Reality and Class at a Cancer Research Meeting

Just a quick post about observations I had at a recent prostate cancer meeting conducted by the US Department of Defense’s (DOD) Congressionally-Directed Medical Research Program (CDMRP). In the US, DOD is second only to NIH in the amount of funding provided for breast and prostate cancer research.
The meeting was held in Atlanta and spread over three days – a nice small meeting with few overlapping sessions and great opportunities for interaction with speakers and fellow scientists.

Most impressive, however, was the heavy presence of the cancer patient community in the proceedings. The meeting kicked off with a period of silence for all patients lost to prostate cancer and then each session began with a “consumer” speaker. (The term “patient advocate” seems to have gone by the wayside because, after all, aren’t we all patient advocates?). Tours of poster presentations were also given to groups of consumers by selected physicians and basic researchers.
The consumer speaker was usually a man living with prostate cancer, a leader of prostate cancer awareness/advocacy groups, and/or a member of an under-represented minority that is over-represented in the incidence of prostate cancer. (This approach is also used in DOD’s breast cancer conferences.)
For those of us who do not see patients for a living, every one of these speakers brought a human face to the battle we encounter daily at the lab bench with prostate cancer cells growing in a cell culture dish or as tumors in an immunocompromised mouse.
One speaker was particularly impressive, imploring us to not conduct our research casually but rather with an intensity and purpose concomitant with the thousands of patients in need of our discoveries.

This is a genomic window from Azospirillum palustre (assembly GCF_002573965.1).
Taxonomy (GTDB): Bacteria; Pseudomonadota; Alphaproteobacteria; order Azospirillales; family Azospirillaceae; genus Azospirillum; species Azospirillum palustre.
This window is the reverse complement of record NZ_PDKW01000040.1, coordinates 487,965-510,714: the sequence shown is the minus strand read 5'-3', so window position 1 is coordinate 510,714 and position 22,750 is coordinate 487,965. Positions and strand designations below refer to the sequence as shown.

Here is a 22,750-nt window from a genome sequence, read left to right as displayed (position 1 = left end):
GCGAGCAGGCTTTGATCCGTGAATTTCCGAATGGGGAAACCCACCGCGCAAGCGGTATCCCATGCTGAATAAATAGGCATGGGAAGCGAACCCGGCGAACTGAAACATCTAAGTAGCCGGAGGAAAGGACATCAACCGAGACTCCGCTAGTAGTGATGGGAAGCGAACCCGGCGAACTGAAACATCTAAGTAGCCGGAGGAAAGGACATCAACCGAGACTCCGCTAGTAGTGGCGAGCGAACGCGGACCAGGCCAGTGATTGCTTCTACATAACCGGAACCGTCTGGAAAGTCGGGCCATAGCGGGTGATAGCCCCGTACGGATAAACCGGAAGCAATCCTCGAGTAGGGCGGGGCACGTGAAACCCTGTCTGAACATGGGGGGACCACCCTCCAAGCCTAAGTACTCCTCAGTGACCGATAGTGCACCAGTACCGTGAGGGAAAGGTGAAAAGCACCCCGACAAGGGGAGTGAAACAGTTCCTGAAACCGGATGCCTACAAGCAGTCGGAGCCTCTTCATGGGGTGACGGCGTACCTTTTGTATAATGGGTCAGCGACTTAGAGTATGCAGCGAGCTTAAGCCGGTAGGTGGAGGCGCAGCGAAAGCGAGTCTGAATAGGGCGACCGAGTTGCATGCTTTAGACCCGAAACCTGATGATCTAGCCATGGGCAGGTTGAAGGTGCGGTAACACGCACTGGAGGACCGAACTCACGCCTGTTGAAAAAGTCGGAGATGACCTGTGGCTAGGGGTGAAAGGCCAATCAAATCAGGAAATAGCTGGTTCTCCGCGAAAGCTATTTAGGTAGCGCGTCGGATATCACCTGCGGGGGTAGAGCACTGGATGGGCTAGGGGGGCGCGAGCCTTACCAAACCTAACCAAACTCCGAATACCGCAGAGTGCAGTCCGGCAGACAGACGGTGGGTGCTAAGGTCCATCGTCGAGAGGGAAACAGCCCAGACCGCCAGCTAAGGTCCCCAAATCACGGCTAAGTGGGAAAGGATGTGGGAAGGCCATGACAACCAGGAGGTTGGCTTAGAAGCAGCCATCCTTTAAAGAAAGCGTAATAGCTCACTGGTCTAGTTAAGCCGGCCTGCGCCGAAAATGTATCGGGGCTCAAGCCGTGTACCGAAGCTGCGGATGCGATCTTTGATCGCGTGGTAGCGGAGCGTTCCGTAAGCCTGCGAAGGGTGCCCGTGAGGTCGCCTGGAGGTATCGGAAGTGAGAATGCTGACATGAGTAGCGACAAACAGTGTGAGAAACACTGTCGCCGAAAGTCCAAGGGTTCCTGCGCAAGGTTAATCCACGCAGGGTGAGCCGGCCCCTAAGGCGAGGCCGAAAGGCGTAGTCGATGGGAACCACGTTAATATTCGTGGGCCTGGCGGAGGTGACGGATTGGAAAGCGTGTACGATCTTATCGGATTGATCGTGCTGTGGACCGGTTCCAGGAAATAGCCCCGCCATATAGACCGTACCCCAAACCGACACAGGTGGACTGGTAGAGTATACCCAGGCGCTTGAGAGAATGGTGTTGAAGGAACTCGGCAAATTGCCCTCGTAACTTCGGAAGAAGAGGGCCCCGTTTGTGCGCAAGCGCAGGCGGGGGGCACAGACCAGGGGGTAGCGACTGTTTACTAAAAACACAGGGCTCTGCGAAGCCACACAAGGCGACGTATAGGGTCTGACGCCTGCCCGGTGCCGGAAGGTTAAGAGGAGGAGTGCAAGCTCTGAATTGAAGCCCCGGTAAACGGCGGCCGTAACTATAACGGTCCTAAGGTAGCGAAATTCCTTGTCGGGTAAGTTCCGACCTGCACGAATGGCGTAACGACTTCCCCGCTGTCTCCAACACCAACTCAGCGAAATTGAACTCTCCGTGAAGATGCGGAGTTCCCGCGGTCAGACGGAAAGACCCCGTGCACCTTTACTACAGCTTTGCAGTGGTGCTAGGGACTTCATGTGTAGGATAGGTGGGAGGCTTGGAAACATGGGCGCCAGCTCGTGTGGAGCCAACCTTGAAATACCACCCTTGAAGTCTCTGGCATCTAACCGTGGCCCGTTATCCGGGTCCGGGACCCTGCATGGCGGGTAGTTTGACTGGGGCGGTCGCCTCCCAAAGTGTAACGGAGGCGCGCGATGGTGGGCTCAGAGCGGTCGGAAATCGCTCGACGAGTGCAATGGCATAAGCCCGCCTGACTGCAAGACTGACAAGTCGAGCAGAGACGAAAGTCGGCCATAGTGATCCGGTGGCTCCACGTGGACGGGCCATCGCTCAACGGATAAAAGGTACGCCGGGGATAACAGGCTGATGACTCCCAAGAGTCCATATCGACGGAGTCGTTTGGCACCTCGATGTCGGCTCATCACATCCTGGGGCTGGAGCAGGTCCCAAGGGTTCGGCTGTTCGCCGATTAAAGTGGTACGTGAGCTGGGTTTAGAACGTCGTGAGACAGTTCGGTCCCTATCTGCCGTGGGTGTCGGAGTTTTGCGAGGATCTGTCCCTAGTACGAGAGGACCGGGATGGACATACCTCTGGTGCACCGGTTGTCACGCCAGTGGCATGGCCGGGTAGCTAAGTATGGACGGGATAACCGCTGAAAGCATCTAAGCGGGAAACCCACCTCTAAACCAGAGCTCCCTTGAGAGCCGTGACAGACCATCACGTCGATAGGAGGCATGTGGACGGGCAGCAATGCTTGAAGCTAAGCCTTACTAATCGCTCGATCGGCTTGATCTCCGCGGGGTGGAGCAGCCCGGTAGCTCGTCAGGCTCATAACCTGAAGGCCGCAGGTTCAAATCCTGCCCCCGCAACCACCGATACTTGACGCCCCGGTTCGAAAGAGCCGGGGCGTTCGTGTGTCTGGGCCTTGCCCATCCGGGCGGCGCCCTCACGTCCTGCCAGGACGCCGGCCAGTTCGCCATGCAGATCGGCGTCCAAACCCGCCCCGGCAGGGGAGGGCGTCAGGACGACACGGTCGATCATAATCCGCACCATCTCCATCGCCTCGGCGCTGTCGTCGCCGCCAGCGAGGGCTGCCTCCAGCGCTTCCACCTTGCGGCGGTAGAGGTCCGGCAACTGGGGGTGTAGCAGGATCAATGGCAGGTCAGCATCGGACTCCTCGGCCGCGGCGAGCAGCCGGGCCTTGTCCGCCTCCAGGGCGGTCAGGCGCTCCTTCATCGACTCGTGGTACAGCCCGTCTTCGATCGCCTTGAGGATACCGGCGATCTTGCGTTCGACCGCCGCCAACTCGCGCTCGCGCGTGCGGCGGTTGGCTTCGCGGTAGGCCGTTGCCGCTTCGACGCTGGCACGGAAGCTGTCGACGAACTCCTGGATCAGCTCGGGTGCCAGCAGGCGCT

Many of us scientists go into this field with both a wonder of biology and a sense of mission to help others. All too often, the system beats these idealistic thoughts out of us as we pursue the next publication, the next research grant, and the general tone of one-up-manship so common in today’s research climate.
For me, it was most refreshing to be reminded of why I went into this crazy business.

One thought on “Reality and Class at a Cancer Research Meeting

  1. When I was a postdoc, I had a fellowship from the Leukemia & Lymphoma Society. Their annual meetings have two parts–one for patients, and one for LLS-funded researchers, with some joint events. I went to the meeting at a time where I was really questioning my research, and whether I wanted to be in science at all. It was so amazing to meet these people who are so positive and strong, and to have the “patients” that you read about come to life. Very inspiring, indeed. I wish all meetings were like that.

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